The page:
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We are Big Idea Hunters…

We live in a time of information abundance, which far too many of us see as information overload. With the sum total of human knowledge, past and present, at our fingertips, we’re faced with a crisis of attention: which ideas should we engage with, and why? Big Think is an evolving roadmap to the best thinking on the planet — the ideas that can help you think flexibly and act decisively in a multivariate world.

A word about Big Ideas and Themes — The architecture of Big Think

Big ideas are lenses for envisioning the future. Every article and video on bigthink.com and on our learning platforms is based on an emerging “big idea” that is significant, widely relevant, and actionable. We’re sifting the noise for the questions and insights that have the power to change all of our lives, for decades to come. For example, reverse-engineering is a big idea in that the concept is increasingly useful across multiple disciplines, from education to nanotechnology.

Themes are the seven broad umbrellas under which we organize the hundreds of big ideas that populate Big Think. They include New World Order, Earth and Beyond, 21st Century Living, Going Mental, Extreme Biology, Power and Influence, and Inventing the Future.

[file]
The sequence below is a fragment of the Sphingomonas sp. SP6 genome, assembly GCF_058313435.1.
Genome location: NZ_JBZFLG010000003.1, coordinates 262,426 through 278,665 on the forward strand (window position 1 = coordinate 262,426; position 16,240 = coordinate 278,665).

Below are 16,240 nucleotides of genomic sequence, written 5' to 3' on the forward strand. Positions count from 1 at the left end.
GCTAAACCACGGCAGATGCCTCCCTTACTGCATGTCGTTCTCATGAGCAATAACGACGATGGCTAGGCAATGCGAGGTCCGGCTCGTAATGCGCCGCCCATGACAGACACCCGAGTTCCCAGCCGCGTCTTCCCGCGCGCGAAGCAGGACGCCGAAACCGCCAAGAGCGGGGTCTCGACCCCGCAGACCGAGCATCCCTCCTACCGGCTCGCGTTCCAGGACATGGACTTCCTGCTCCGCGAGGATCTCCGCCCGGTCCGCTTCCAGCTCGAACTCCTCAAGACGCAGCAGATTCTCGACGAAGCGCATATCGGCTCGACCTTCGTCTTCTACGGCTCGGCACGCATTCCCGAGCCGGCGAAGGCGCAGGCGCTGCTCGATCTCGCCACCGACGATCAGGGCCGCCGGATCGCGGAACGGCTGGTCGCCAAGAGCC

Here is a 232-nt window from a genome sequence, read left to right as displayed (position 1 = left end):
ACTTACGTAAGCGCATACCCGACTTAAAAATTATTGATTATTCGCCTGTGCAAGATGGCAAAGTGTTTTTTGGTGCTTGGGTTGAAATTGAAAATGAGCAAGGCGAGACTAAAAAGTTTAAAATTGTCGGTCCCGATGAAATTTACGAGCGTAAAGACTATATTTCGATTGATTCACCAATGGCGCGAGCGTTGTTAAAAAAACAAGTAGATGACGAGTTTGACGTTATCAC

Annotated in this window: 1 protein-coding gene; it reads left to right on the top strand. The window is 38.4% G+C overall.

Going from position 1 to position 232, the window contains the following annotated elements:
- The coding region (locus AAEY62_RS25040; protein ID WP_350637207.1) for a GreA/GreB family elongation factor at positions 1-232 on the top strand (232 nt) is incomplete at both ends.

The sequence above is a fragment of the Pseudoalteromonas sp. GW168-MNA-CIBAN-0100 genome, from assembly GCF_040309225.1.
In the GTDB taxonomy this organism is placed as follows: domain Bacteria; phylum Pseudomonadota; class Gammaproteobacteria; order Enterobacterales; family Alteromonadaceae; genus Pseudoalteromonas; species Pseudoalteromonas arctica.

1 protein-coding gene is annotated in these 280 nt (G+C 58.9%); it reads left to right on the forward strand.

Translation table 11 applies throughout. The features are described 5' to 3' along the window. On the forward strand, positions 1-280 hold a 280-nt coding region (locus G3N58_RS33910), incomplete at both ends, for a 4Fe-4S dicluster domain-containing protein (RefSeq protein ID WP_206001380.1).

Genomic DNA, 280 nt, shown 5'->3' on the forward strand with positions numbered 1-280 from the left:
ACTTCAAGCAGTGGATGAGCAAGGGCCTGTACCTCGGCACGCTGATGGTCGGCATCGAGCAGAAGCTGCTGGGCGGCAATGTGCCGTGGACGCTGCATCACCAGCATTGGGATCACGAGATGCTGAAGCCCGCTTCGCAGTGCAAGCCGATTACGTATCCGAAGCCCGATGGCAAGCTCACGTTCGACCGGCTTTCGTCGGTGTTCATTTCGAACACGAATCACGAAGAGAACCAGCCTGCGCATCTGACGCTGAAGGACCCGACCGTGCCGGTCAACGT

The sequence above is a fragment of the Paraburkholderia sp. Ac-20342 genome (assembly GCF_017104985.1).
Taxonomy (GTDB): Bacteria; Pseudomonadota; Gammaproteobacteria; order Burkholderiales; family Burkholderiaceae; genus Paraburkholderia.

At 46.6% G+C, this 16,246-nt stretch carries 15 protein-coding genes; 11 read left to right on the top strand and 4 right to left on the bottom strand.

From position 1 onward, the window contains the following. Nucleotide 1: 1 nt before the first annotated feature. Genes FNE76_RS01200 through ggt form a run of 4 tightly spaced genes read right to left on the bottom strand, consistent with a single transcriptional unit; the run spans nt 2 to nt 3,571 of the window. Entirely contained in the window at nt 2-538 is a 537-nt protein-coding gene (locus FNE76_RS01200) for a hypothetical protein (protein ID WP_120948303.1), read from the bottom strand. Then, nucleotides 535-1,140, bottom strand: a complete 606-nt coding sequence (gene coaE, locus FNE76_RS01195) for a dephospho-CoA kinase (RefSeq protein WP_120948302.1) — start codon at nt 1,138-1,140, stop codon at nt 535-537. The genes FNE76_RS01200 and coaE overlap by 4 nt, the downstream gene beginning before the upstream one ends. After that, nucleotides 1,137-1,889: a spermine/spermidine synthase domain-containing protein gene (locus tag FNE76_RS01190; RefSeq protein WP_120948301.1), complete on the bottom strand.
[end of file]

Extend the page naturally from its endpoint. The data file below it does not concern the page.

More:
Big Think Features:

12,000+ Expert Videos

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Browse videos featuring experts across a wide range of disciplines, from personal health to business leadership to neuroscience.

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World Renowned Bloggers

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Big Think’s contributors offer expert analysis of the big ideas behind the news.

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Big Think Edge

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Big Think’s Edge learning platform for career mentorship and professional development provides engaging and actionable courses delivered by the people who are shaping our future.

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Can Heroism Be Taught?

December 14, 2010, 3:32 AM
The goal of the Heroic Imagination Project is simple: to put decades of experimental research to use in training the next generation of exemplary Americans, churning out good guys with the same efficiency that gangs and terrorist groups produce bad guys. At first glance, this seems like a slightly absurd endeavor. Heroism, after all, isn’t supposed to be a teachable trait. We assume that people like Gandhi or Rosa Parks or the 9/11 hero Todd Beamer have some intangible quality that the rest of us lack. When we get scared and selfish, these brave souls find a way to act, to speak out, to help others in need. That’s why they’re heroes. Mr. Zimbardo rejects this view.
 

Can Heroism Be Taught?

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